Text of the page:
When reporters worked up the nerve to ask, he’d say he got it from “a German machine gunner” in the trenches, or maybe while he was part of the Lost Battalion—but we already know he never served in World War I.1
So how exactly did Al get those famous scars?Back in 1917, Al was an eighteen-year-old hood working as a “main bouncer and bartender” at Frankie Yale’s Harvard Inn, a cheap bar and brothel off of Coney Island’s boardwalk in New York.2 One of Brooklyn’s biggest bootleggers during Prohibition, Yale was also Al’s first criminal employer, taking the young hood under his wing and giving him small-time jobs, including working at the Harvard. Al did a little of everything there, “from washing dishes to waiting on tables,” as well as bar-tending and bouncing.3 It wasn’t a glamorous or powerful job, but Al was good at it. Customers liked young Al and “the jolly way he served up the foamy beer at the bar and occasionally took a turn on the dance floor.”4 With eyes that could “bear a kindly, humorous glint or…flash black ferocity at a moment’s notice,” the young hood was also able to turn his manner from affable to violent on a dime.5 It was a useful skill in a sketchy dive bar like the Harvard, “where fights often led to killings.”6
One night after Al had been working there about a year some new customers walked into the joint: Frank Galluccio, a local tough, his kid sister, Lena Galluccio, and Frank’s date, Maria Tanzio. Al watched as they took a seat in the back and ordered some food and drink—or a lot of drinks, in Frank’s case. Frank proceeded to get completely hammered over the course of the night, but all Al noticed was Lena. According to Laurence Bergreen, author of Capone: The Man and the Era, Frank’s kid sister was a dark-haired Italian girl with “a gorgeous figure” that teenage Al couldn’t stop eyeing.7 Soon he just couldn’t take it anymore. He simply had to talk to her. Putting on his most charming smile, he intercepted her as she made her way across the dance floor and said, “in a very smooth and polite tone of voice, ‘And how are you this evening?’”8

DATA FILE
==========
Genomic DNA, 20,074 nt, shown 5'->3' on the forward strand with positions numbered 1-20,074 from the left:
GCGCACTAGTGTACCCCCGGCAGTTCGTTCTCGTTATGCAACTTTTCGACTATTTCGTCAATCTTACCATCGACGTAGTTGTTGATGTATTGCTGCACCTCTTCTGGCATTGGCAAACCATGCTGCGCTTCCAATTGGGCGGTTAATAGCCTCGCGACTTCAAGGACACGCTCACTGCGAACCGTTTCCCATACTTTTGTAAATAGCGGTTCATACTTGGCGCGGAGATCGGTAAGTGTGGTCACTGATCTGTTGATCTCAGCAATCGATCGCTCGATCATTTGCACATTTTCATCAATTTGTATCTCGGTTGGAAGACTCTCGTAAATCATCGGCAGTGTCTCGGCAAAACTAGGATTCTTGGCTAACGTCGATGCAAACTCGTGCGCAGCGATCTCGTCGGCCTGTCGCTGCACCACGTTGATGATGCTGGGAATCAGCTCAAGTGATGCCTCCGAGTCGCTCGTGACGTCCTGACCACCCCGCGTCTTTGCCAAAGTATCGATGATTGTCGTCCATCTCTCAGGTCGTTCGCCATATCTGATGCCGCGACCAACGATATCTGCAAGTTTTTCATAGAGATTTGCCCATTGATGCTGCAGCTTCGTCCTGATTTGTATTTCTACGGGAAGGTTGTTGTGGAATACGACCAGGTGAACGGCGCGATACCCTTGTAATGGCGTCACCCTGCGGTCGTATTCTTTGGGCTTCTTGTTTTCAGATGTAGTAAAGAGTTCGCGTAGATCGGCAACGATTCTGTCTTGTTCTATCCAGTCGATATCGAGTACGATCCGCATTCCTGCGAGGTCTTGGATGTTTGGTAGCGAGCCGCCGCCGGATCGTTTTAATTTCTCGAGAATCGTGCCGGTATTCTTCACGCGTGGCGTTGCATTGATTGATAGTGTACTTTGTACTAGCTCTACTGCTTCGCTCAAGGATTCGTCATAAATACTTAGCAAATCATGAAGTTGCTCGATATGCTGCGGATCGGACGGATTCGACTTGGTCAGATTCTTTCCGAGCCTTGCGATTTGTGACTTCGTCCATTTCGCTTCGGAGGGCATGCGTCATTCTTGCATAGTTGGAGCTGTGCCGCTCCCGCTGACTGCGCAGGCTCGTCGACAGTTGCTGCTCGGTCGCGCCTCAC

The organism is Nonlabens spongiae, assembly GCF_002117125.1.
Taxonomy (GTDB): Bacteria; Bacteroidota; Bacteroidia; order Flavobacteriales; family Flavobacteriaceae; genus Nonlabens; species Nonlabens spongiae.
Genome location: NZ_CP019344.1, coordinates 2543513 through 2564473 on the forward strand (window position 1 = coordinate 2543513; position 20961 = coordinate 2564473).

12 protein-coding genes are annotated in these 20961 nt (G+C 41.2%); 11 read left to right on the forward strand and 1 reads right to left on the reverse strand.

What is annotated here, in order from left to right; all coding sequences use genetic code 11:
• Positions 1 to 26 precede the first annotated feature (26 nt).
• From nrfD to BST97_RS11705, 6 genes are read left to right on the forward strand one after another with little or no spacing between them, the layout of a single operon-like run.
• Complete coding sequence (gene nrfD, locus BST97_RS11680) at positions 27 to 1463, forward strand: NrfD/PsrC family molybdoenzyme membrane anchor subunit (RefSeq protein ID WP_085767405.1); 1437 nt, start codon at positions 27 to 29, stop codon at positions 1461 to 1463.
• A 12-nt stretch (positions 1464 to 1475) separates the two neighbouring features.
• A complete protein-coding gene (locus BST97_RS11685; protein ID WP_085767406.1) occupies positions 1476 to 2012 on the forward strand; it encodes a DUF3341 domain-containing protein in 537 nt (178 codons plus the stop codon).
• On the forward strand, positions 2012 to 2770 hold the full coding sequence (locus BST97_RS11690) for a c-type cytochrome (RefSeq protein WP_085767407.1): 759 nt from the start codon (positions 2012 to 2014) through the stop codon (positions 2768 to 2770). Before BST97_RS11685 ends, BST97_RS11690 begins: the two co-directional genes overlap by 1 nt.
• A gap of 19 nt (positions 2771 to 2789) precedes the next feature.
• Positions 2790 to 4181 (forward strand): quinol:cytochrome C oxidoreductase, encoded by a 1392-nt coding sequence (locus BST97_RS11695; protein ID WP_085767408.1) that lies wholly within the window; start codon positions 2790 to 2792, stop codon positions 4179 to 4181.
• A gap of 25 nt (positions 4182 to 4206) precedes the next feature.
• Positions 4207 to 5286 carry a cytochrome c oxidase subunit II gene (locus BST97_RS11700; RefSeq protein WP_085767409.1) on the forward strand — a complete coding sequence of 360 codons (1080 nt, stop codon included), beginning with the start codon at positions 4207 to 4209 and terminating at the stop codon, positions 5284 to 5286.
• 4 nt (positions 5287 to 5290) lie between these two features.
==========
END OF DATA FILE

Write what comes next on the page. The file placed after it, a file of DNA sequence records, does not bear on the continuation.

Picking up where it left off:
But Lena wouldn’t even give him the time of day. She swept past him “without responding to his advance nor making the slightest bit of eye contact,” totally cold.9 Now Al felt like a fool.
But Al wasn’t the kind of guy to give up that easily. Throughout the night he kept finding excuses to come over to the trio’s table and chat with the girl—but his overtures fell on deaf ears. Lena just wasn’t interested. As Frank Galluccio said in an interview about the incident, “Lena ignored him every time, and every time he would pass our table he would try to talk to her. It seemed to me she didn’t want to be bothered with him.”10 Pretty soon “she was getting mad” and feeling like “he had a lot of nerve” to keep talking to her in spite of everything.11 After a while she suggested to her brother that “maybe you [could] ask him to please stop—but in a nice way.”12